Case study by FTSE Russell, Church of England Pensions Board & Transition Pathway Initiative

In the spirit of showcasing leadership and raising standards of responsible investment among all our signatories, we are pleased to publish case studies of all the winning and shortlisted entries for the PRI Awards 2020.

Give a brief overview of your innovative approach to ESG incorporation, its coverage within your firm and why you decided to undertake this approach. 

FTSE Russell created the FTSE Developed TPI Climate Transition Index in collaboration with the Church of England Pensions Board (CofE) and the Transition Pathway Initiative (TPI).  

The partnership sought to embed forward-looking data from TPI into an index that served both the financial and climate objectives of the CofE, as well as provide a product that the wider market could use to support investor stewardship, corporate engagement, and the transition in line with the goals of the Paris Climate Agreement. 

Launched in January 2020, the index provides investors with benchmarks informed by cutting edge analysis to align a broad equity portfolio with climate transition, the goals of the Paris Agreement, and the TCFD recommendations. The Index’s transparent methodology includes tilts and rules that are simply articulated and linked to the Paris Agreement. 

The CofE is moving its £600 million passive developed equity mandate to track the Index, supporting the Pension Board’s objective of aligning its fund with the goals of the Paris Agreement.  

How does this approach stand out in the market? Why is it unique?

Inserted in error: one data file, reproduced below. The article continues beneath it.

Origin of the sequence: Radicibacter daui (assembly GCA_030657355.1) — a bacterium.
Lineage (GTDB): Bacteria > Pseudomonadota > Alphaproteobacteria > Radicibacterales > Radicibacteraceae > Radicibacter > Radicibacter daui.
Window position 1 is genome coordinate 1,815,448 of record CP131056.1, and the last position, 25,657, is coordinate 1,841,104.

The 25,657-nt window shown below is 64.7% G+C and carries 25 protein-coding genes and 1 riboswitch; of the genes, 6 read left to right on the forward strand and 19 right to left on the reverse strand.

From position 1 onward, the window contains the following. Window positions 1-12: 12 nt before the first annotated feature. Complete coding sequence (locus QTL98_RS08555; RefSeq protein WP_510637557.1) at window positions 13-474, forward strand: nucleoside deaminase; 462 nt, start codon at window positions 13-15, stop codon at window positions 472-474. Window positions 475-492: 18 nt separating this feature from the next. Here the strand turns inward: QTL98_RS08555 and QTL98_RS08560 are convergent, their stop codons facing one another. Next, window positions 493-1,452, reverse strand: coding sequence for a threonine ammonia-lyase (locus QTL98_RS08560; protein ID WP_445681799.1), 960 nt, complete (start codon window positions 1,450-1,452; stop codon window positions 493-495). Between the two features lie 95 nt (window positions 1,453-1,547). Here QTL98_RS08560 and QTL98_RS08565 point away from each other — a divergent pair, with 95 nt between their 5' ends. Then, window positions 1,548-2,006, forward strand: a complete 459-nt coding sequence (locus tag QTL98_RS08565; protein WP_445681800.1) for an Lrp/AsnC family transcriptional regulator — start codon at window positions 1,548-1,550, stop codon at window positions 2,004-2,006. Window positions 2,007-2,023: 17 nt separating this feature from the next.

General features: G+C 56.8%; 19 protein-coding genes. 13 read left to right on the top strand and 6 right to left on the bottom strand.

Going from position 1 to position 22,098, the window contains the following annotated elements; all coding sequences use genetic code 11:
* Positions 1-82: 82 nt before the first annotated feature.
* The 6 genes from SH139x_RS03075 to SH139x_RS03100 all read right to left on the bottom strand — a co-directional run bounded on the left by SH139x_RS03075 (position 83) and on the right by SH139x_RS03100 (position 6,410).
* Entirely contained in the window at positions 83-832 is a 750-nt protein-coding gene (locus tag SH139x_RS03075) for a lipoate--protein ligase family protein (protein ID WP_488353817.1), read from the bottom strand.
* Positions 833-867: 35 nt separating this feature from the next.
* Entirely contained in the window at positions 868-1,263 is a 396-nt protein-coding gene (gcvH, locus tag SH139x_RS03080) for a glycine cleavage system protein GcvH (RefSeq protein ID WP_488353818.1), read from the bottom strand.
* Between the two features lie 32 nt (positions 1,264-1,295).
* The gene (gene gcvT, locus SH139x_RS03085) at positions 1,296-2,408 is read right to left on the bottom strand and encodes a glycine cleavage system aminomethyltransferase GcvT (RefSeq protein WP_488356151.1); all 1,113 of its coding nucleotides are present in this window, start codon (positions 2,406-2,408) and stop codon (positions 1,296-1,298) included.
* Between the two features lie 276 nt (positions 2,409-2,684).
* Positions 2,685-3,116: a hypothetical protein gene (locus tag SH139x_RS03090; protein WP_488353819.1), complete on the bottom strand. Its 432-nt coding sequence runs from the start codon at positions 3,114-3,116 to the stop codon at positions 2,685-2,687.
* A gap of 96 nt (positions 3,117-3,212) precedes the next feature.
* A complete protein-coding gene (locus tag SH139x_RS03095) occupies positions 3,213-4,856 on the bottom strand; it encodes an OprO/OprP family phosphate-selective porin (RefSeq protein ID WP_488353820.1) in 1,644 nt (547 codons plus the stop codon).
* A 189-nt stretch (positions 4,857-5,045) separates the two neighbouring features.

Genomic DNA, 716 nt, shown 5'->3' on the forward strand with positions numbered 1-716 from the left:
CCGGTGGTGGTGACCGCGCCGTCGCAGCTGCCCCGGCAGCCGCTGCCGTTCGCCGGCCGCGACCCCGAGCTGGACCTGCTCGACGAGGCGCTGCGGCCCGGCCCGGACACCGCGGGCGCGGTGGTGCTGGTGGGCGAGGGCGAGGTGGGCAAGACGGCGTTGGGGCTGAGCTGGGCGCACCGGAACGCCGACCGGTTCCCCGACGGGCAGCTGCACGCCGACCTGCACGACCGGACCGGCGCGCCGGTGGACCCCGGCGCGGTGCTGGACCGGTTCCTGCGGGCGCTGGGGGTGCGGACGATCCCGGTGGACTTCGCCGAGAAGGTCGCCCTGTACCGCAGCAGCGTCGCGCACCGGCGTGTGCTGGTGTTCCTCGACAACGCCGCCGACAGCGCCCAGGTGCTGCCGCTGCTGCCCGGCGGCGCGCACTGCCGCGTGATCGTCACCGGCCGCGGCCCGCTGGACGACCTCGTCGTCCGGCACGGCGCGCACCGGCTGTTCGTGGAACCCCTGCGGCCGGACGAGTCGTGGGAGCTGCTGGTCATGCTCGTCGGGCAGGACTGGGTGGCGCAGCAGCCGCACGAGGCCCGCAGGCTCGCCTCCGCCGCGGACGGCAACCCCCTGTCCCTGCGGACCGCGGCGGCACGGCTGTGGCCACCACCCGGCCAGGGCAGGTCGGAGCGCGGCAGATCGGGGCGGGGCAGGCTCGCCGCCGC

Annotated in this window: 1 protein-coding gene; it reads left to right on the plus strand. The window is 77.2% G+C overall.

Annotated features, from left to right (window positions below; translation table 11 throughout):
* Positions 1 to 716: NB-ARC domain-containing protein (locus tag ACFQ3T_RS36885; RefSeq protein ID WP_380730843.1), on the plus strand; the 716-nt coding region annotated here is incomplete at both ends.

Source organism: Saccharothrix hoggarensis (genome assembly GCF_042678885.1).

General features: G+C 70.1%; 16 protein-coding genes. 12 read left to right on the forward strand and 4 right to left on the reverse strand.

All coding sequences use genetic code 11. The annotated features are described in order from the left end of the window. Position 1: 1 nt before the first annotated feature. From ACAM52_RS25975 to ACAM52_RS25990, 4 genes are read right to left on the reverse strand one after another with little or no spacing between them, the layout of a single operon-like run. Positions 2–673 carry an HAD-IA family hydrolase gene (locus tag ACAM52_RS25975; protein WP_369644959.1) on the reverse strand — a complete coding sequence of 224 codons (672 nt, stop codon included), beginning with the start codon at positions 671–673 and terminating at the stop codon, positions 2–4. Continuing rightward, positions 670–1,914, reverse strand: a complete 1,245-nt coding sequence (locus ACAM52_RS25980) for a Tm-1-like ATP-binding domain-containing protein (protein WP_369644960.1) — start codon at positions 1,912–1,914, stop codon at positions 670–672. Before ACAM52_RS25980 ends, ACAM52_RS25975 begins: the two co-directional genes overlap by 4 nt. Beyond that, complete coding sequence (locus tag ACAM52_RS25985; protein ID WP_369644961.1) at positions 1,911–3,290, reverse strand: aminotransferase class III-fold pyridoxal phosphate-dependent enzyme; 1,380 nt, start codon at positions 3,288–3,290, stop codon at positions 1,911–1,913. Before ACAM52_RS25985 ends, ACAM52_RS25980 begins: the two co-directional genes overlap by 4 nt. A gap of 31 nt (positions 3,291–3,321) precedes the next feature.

The Index is the first forward-looking equity index that enables passive funds to capture company alignment with climate transition. It combines FTSE Russell’s climate data and expert index design, with TPI’s unique analysis of how the world’s largest and most carbon-exposed public companies are managing the climate transition. The index takes into account: 

  • Coverage: Derived from the FTSE Developed index, representing large and mid caps in Developed markets, excluding Korea. 
  • Liquidity: Stocks are screened to ensure that the index is tradable. 
  • Transparency: Using FTSE Russell’s tilt-based multi-factor methodology. Company engagement on climate change improves their TPI score, which leads to their weight in the index increasing and consequently more investment in-flows. 
  • Climate parameter adjustments: Fossil fuel reserves, carbon emissions, green revenues, TPI Management quality, TPI Carbon performance. 

The result is an index that captures the risks and opportunities arising from the climate transition, while also adjusting exposure to companies based on their TCFD-aligned climate governance, and commitments to two-degrees Celsius (2DC) carbon emission pathways. 

Leading and lagging company behaviour is clearly reflected in the areas of climate governance and (separately) 2DC/below 2DC pathways. In particular, companies identified as not aligned to 2DC/below 2DC are removed from the index (but remain eligible for inclusion and can be re-admitted once ‘Paris aligned’ commitments are evident – based on TPI analysis).